Question about 1996 Suzuki VS 1400 Intruder

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My clutch will not release completely i did bleed

My clutch will not release completely i did bleed the lines and changed the fluid

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  • Suzuki Master
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U need an internal adjustment by buying a manual-Clymer-or going to an independent ol school guy in town itz easy to do u mite need a new clutch also or try a cable adjust

Posted on Jul 31, 2009

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Need help bleeding clutch on my 05 v-rod


As the clutch wears the fluid level in the reservoir will rise so the initial fluid level should not exceed the FILL LEVEL. And the motorcycle must be upright and the handlebars set to level the fluid in the clutch reservoir.


When filling an empty clutch fluid line, a VACUUM BRAKE BLEEDER with a fitting that mates to the secondary clutch actuator bleeder screw threads can be used to draw the fluid down the clutch line and the air out of the system.


Take off the clutch fluid reservoir cover and then initially loosen the banjo bolt just enough to allow air bubbles to escape. Be careful because clutch fluid under pressure can squirt a steady stream a long way.


Hold the reservoir cover in place and pump the clutch hand lever 5 times or so and then hold the clutch hand lever against the handlebar and with a shop towel under the fitting loosen the banjo bolt and watch fro air bubbles to be released and then retighten the banjo fitting and only after it is tight release the hand lever. Check and refill the reservoir with fluid to the FILL LEVEL line and repeat the previous step three or more times and until only a steady flow of clutch fluid without air bubbles escapes from the banjo fitting at all times keeping the clutch fluid level in the reservoir at the FILL LEVEL with motorcycle in an upright position.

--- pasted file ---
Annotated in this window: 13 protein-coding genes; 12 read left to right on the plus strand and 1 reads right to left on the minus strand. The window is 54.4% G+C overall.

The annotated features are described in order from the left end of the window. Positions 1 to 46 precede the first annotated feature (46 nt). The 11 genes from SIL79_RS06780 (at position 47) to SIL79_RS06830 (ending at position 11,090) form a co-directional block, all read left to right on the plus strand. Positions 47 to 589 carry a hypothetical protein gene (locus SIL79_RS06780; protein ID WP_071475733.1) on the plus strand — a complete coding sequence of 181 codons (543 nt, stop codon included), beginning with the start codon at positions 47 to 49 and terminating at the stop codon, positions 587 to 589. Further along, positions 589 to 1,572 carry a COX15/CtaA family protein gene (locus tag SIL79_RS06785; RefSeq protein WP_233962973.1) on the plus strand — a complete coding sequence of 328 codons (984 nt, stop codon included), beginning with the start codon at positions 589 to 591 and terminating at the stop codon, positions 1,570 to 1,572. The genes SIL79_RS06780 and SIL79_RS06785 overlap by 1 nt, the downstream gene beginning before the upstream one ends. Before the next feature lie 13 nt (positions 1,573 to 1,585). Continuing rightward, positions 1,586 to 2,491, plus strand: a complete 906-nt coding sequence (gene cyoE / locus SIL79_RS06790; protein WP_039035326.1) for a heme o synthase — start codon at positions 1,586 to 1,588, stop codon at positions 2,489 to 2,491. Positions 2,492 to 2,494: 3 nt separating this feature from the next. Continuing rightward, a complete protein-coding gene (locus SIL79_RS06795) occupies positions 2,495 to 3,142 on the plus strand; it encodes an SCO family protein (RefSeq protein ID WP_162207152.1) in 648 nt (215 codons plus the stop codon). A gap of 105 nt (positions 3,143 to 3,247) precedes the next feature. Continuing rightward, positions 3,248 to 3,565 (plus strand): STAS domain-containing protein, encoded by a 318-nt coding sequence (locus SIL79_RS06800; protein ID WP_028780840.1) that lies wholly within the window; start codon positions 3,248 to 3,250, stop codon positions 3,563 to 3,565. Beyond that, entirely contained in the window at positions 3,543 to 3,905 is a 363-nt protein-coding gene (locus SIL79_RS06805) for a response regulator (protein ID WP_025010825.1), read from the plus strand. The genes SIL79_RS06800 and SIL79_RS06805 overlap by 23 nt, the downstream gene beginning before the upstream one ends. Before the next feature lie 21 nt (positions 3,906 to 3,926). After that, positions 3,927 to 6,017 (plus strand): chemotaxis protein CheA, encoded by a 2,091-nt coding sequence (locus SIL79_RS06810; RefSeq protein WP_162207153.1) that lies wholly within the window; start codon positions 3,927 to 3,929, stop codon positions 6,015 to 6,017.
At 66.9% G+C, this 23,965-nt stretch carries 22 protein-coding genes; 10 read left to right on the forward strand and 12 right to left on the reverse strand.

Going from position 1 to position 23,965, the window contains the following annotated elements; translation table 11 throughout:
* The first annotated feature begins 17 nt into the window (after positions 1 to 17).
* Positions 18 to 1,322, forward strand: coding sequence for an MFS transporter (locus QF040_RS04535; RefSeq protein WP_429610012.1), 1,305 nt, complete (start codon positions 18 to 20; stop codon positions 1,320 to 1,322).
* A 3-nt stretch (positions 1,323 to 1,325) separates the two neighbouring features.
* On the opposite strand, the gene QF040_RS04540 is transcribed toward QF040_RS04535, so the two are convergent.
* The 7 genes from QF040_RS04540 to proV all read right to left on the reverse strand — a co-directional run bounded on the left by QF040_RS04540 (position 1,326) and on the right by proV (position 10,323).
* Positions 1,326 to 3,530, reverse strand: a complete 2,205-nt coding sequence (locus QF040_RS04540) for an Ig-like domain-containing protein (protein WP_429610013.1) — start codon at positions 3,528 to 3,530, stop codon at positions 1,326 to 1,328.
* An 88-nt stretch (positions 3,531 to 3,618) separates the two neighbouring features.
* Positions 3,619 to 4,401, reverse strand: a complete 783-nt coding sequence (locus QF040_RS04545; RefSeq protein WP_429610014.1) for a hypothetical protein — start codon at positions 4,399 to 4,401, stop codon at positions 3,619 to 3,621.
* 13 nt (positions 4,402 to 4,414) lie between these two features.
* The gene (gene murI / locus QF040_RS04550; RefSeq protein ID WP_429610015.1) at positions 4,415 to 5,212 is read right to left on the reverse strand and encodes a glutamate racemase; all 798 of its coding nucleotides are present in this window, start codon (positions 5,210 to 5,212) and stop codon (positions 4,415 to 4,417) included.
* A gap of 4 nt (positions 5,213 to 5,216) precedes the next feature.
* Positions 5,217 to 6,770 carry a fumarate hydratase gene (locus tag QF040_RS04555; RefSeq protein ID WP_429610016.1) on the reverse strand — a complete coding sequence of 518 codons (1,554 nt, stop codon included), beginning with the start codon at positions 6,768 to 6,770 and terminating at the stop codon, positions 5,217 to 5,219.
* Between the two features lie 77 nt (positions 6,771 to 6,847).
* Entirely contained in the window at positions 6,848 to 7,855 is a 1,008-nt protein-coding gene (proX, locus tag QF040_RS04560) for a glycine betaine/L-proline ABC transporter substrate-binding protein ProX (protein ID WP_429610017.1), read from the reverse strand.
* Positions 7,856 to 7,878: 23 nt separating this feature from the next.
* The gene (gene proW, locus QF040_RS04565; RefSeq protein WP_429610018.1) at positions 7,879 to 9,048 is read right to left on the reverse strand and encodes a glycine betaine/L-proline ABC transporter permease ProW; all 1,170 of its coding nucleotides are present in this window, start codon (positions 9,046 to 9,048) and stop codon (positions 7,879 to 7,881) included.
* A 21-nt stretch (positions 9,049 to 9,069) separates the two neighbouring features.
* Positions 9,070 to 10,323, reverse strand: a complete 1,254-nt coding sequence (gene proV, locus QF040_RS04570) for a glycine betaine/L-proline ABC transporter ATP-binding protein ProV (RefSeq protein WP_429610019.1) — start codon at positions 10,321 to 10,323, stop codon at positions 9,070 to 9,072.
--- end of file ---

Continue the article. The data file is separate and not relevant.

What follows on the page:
THEN remove the secondary clutch actuator cover, cover the exhaust pipe(s) with towels and place a suitable pan under the right side case to catch excess clutch fluid THEN while holding the reservoir cover in place pump the clutch hand lever 5 or more times, then hold the clutch hand lever against the handlebar and loosen the secondary clutch actuator bleed screw and watch the bleed screw for air bubbles. When the hand lever touches the hand grip hold it there without releasing it until the bleed screw has been tightened again and then release the hand lever., refill the fluid reservoir to the FILL LINE and repeat the previous steps, always keeping the fluid reservoir full of fluid, until a steady stream of fluid with no air bubbles coming from the bleed screw. When there is no more air coming out leave the bleeder screw tight and fill the reservoir with fluid to the FILL LINE.AUTION


THEN test pressure by squeezing clutch hand lever repeatedly does not build pressure in the hand lever and the fluid level does not remain at the FILL LINE then there is a leak somewhere and it will have to be located and fixed. If there is no visible leak check the secondary clutch actuator boot for leakage.